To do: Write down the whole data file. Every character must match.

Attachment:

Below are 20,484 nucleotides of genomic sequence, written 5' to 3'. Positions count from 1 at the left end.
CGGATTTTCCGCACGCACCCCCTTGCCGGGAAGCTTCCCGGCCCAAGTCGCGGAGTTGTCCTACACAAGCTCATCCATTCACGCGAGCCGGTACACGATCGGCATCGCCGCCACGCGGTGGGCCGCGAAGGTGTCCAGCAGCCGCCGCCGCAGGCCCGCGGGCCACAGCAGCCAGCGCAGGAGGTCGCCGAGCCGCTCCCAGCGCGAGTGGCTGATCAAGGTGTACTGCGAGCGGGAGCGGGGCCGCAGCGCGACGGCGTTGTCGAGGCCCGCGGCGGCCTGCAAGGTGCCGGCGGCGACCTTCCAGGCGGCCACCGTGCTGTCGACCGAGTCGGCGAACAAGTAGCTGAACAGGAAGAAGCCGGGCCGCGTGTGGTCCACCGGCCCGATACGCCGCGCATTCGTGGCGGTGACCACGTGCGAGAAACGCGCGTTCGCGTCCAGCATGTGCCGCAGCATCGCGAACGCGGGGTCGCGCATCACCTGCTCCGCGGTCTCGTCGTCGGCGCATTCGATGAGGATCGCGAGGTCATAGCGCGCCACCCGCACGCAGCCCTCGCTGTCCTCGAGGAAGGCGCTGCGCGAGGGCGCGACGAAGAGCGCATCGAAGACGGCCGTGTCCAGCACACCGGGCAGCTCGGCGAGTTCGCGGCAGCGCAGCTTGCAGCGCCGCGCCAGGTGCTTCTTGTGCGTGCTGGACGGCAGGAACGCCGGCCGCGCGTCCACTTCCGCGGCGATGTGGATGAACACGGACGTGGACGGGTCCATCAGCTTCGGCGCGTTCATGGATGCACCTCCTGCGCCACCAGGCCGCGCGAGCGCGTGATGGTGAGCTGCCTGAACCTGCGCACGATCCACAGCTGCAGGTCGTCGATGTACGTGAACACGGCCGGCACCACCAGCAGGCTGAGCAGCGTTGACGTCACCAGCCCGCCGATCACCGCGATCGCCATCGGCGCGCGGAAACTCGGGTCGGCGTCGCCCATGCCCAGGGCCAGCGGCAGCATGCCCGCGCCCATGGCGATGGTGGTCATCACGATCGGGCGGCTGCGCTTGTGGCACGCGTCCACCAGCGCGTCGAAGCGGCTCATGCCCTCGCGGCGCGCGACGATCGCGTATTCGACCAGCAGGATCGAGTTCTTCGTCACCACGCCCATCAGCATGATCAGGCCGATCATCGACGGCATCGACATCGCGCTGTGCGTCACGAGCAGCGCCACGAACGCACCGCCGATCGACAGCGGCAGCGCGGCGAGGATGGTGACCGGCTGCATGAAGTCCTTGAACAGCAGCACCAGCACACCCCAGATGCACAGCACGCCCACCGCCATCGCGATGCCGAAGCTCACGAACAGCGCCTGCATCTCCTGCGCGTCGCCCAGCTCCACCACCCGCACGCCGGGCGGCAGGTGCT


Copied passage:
Below are 20,484 nucleotides of genomic sequence, written 5' to 3'. Positions count from 1 at the left end.
CGGATTTTCCGCACGCACCCCCTTGCCGGGAAGCTTCCCGGCCCAAGTCGCGGAGTTGTCCTACACAAGCTCATCCATTCACGCGAGCCGGTACACGATCGGCATCGCCGCCACGCGGTGGGCCGCGAAGGTGTCCAGCAGCCGCCGCCGCAGGCCCGCGGGCCACAGCAGCCAGCGCAGGAGGTCGCCGAGCCGCTCCCAGCGCGAGTGGCTGATCAAGGTGTACTGCGAGCGGGAGCGGGGCCGCAGCGCGACGGCGTTGTCGAGGCCCGCGGCGGCCTGCAAGGTGCCGGCGGCGACCTTCCAGGCGGCCACCGTGCTGTCGACCGAGTCGGCGAACAAGTAGCTGAACAGGAAGAAGCCGGGCCGCGTGTGGTCCACCGGCCCGATACGCCGCGCATTCGTGGCGGTGACCACGTGCGAGAAACGCGCGTTCGCGTCCAGCATGTGCCGCAGCATCGCGAACGCGGGGTCGCGCATCACCTGCTCCGCGGTCTCGTCGTCGGCGCATTCGATGAGGATCGCGAGGTCATAGCGCGCCACCCGCACGCAGCCCTCGCTGTCCTCGAGGAAGGCGCTGCGCGAGGGCGCGACGAAGAGCGCATCGAAGACGGCCGTGTCCAGCACACCGGGCAGCTCGGCGAGTTCGCGGCAGCGCAGCTTGCAGCGCCGCGCCAGGTGCTTCTTGTGCGTGCTGGACGGCAGGAACGCCGGCCGCGCGTCCACTTCCGCGGCGATGTGGATGAACACGGACGTGGACGGGTCCATCAGCTTCGGCGCGTTCATGGATGCACCTCCTGCGCCACCAGGCCGCGCGAGCGCGTGATGGTGAGCTGCCTGAACCTGCGCACGATCCACAGCTGCAGGTCGTCGATGTACGTGAACACGGCCGGCACCACCAGCAGGCTGAGCAGCGTTGACGTCACCAGCCCGCCGATCACCGCGATCGCCATCGGCGCGCGGAAACTCGGGTCGGCGTCGCCCATGCCCAGGGCCAGCGGCAGCATGCCCGCGCCCATGGCGATGGTGGTCATCACGATCGGGCGGCTGCGCTTGTGGCACGCGTCCACCAGCGCGTCGAAGCGGCTCATGCCCTCGCGGCGCGCGACGATCGCGTATTCGACCAGCAGGATCGAGTTCTTCGTCACCACGCCCATCAGCATGATCAGGCCGATCATCGACGGCATCGACATCGCGCTGTGCGTCACGAGCAGCGCCACGAACGCACCGCCGATCGACAGCGGCAGCGCGGCGAGGATGGTGACCGGCTGCATGAAGTCCTTGAACAGCAGCACCAGCACACCCCAGATGCACAGCACGCCCACCGCCATCGCGATGCCGAAGCTCACGAACAGCGCCTGCATCTCCTGCGCGTCGCCCAGCTCCACCACCCGCACGCCGGGCGGCAGGTGCT